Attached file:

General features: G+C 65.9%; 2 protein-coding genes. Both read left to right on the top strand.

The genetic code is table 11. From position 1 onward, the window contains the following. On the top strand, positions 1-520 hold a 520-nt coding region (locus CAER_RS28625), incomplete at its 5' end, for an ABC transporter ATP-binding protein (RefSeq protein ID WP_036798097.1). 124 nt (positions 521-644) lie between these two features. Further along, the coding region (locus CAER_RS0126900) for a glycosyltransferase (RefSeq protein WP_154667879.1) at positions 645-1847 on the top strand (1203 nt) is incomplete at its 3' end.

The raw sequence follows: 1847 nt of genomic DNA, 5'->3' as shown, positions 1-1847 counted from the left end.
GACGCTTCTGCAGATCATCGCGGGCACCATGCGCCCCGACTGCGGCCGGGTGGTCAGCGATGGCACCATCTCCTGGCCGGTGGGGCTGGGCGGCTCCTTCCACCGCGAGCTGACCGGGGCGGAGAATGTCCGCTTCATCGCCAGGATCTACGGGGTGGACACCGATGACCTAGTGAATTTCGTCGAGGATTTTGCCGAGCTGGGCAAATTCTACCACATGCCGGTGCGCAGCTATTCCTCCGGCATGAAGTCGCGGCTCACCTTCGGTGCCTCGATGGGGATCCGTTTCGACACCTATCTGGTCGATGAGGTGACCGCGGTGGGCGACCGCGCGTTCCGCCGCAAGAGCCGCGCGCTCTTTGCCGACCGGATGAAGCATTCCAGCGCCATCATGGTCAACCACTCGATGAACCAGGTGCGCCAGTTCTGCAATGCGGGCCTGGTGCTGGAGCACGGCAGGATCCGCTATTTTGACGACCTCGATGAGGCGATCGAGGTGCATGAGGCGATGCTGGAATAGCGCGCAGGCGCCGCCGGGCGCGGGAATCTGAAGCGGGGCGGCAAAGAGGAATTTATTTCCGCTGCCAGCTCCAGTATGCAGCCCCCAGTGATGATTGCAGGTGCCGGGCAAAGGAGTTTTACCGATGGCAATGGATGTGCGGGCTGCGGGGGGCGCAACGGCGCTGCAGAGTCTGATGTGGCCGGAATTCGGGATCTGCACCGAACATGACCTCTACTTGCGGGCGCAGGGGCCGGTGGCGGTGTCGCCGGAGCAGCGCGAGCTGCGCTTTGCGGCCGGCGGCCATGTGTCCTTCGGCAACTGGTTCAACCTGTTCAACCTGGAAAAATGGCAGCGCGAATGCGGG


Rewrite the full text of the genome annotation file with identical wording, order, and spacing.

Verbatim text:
General features: G+C 65.9%; 2 protein-coding genes. Both read left to right on the top strand.

The genetic code is table 11. From position 1 onward, the window contains the following. On the top strand, positions 1-520 hold a 520-nt coding region (locus CAER_RS28625), incomplete at its 5' end, for an ABC transporter ATP-binding protein (RefSeq protein ID WP_036798097.1). 124 nt (positions 521-644) lie between these two features. Further along, the coding region (locus CAER_RS0126900) for a glycosyltransferase (RefSeq protein WP_154667879.1) at positions 645-1847 on the top strand (1203 nt) is incomplete at its 3' end.

The raw sequence follows: 1847 nt of genomic DNA, 5'->3' as shown, positions 1-1847 counted from the left end.
GACGCTTCTGCAGATCATCGCGGGCACCATGCGCCCCGACTGCGGCCGGGTGGTCAGCGATGGCACCATCTCCTGGCCGGTGGGGCTGGGCGGCTCCTTCCACCGCGAGCTGACCGGGGCGGAGAATGTCCGCTTCATCGCCAGGATCTACGGGGTGGACACCGATGACCTAGTGAATTTCGTCGAGGATTTTGCCGAGCTGGGCAAATTCTACCACATGCCGGTGCGCAGCTATTCCTCCGGCATGAAGTCGCGGCTCACCTTCGGTGCCTCGATGGGGATCCGTTTCGACACCTATCTGGTCGATGAGGTGACCGCGGTGGGCGACCGCGCGTTCCGCCGCAAGAGCCGCGCGCTCTTTGCCGACCGGATGAAGCATTCCAGCGCCATCATGGTCAACCACTCGATGAACCAGGTGCGCCAGTTCTGCAATGCGGGCCTGGTGCTGGAGCACGGCAGGATCCGCTATTTTGACGACCTCGATGAGGCGATCGAGGTGCATGAGGCGATGCTGGAATAGCGCGCAGGCGCCGCCGGGCGCGGGAATCTGAAGCGGGGCGGCAAAGAGGAATTTATTTCCGCTGCCAGCTCCAGTATGCAGCCCCCAGTGATGATTGCAGGTGCCGGGCAAAGGAGTTTTACCGATGGCAATGGATGTGCGGGCTGCGGGGGGCGCAACGGCGCTGCAGAGTCTGATGTGGCCGGAATTCGGGATCTGCACCGAACATGACCTCTACTTGCGGGCGCAGGGGCCGGTGGCGGTGTCGCCGGAGCAGCGCGAGCTGCGCTTTGCGGCCGGCGGCCATGTGTCCTTCGGCAACTGGTTCAACCTGTTCAACCTGGAAAAATGGCAGCGCGAATGCGGG